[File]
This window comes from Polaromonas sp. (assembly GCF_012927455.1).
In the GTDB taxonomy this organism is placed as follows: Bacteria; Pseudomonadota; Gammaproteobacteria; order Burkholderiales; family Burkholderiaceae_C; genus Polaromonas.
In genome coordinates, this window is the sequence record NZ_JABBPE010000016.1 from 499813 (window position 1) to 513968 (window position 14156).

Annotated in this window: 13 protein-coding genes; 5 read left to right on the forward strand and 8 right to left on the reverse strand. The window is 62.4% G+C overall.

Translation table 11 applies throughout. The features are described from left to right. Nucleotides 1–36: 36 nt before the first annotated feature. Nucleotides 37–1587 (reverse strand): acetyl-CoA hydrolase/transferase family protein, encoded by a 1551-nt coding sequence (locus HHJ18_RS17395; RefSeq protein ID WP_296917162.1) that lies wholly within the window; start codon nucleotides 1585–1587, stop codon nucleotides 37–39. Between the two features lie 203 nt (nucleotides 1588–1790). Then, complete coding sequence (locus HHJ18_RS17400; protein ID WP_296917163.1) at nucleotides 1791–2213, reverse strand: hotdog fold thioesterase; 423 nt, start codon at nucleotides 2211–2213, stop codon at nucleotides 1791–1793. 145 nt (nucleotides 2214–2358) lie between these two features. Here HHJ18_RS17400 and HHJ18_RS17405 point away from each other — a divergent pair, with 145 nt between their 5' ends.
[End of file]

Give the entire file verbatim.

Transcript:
This window comes from Polaromonas sp. (assembly GCF_012927455.1).
In the GTDB taxonomy this organism is placed as follows: Bacteria; Pseudomonadota; Gammaproteobacteria; order Burkholderiales; family Burkholderiaceae_C; genus Polaromonas.
In genome coordinates, this window is the sequence record NZ_JABBPE010000016.1 from 499813 (window position 1) to 513968 (window position 14156).

Annotated in this window: 13 protein-coding genes; 5 read left to right on the forward strand and 8 right to left on the reverse strand. The window is 62.4% G+C overall.

Translation table 11 applies throughout. The features are described from left to right. Nucleotides 1–36: 36 nt before the first annotated feature. Nucleotides 37–1587 (reverse strand): acetyl-CoA hydrolase/transferase family protein, encoded by a 1551-nt coding sequence (locus HHJ18_RS17395; RefSeq protein ID WP_296917162.1) that lies wholly within the window; start codon nucleotides 1585–1587, stop codon nucleotides 37–39. Between the two features lie 203 nt (nucleotides 1588–1790). Then, complete coding sequence (locus HHJ18_RS17400; protein ID WP_296917163.1) at nucleotides 1791–2213, reverse strand: hotdog fold thioesterase; 423 nt, start codon at nucleotides 2211–2213, stop codon at nucleotides 1791–1793. 145 nt (nucleotides 2214–2358) lie between these two features. Here HHJ18_RS17400 and HHJ18_RS17405 point away from each other — a divergent pair, with 145 nt between their 5' ends.